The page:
Efforts are underway all over the world—many of them spearheaded by Indigenous peoples and local communities themselves—to sustain and restore cultures and biodiversity, often against tremendous odds. Efforts are also underway to further advance knowledge and understanding of BCD and impart this approach in education, as well as to promote the adoption of bioculturally friendly policies at international and national levels. In short, BCD is becoming an increasingly accepted paradigm; yet, the overall prospects for sustaining the biocultural diversity of life remain precarious. The very fabric of life in nature and culture continues to unravel, leaving our biocultural world increasingly fragile and the outlook for humans and all other species increasingly uncertain. What more needs to be done to foster a global shift in values toward a new paradigm that celebrates, cherishes and protects the biocultural diversity of life, in order to ensure that sustaining and restoring BCD becomes a primary societal goal and a fundamental object of political, social, and economic action? What obstacles need to be overcome, what opportunities need to be seized?
In our book Biocultural Diversity Conservation: A Global Sourcebook (Earthscan, 2010), Ellen Woodley and I identified a number of gaps and needs at various levels: in research and field work, in policy, in synergizing with other germane approaches and common interest communities, and in education. Some examples are:
In research and field work:
Identify causal links between effective conservation and the maintenance of traditional and local values, beliefs, continue reading–>
How do we conserve biocultural diversity? It may sound like stating the obvious, but it is worth reminding ourselves at the outset that the best way to “conserve” the diversity of life is to make sure that it does not get depleted in the first place—that is, that it continues to thrive when it is still vital and resilient! When local cultures are alive and well, and people and their local environment are not threatened, biocultural diversity can be sustained in an implicit and spontaneous way, through the continued unfolding of traditional values, beliefs, knowledge and practices, as well as through the sustained use of local languages. And, indeed, there still are areas in the world where local cultures have maintained their vitality without imminent threats, or where they show resilience to such threats.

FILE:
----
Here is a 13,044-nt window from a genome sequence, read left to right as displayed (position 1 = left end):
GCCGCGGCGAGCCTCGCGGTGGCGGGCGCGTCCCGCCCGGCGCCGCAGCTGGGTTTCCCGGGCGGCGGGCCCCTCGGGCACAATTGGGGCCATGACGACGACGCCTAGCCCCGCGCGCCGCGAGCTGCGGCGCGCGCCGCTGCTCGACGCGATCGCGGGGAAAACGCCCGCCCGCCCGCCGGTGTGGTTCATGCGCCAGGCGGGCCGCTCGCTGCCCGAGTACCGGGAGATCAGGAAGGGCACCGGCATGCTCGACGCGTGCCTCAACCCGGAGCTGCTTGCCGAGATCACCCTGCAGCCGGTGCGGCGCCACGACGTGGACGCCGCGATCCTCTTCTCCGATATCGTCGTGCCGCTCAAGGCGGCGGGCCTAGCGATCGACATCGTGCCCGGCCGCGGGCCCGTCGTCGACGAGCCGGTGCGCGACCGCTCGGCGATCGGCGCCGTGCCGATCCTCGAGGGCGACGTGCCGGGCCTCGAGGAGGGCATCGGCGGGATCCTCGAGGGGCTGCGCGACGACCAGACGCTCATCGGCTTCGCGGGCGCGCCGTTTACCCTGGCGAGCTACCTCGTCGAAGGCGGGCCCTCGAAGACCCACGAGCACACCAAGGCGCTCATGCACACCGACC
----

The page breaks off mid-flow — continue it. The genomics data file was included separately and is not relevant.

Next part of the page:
But the threats to biodiversity and cultural diversity are pervasive and far-reaching worldwide, and as a consequence the vitality and resilience of many local cultures and environments is rapidly eroding. In such cases, support for biocultural diversity often takes the form of explicit and conscious efforts at “revival”: that is, attempts to sustain cultures, languages and the environments when damage is imminent or has begun, or to restore them after they have already been damaged. Revival approaches are prevalent in the case studies included in our book Biocultural Diversity Conservation: A Global Sourcebook and presented in the project gallery on this portal. This underscores the urgency of the situation and the need to understand what conditions need to be in place in order to address the threats and restore vitality and resilience to bioculturally diverse people and places.
The projects we analyzed in the Sourcebook exemplify a great diversity of approaches to this challenge. Each project addresses aspects of a whole constellation of issues that are critical for the achievement of biocultural diversity conservation and global sustainability. Looking at the projects as a kaleidoscope of human ingenuity put to the service of confronting some of the most pressing challenges of our times serves to highlight their very diversity as the key feature, instead of singling out individual projects as examples of “best practices”. It is the collective dimension of these projects as a whole, rather than the features of any one “model project”, that reveals the variety and richness of “good practices” that are and can be deployed according to need and circumstances. The diversity of continue reading–>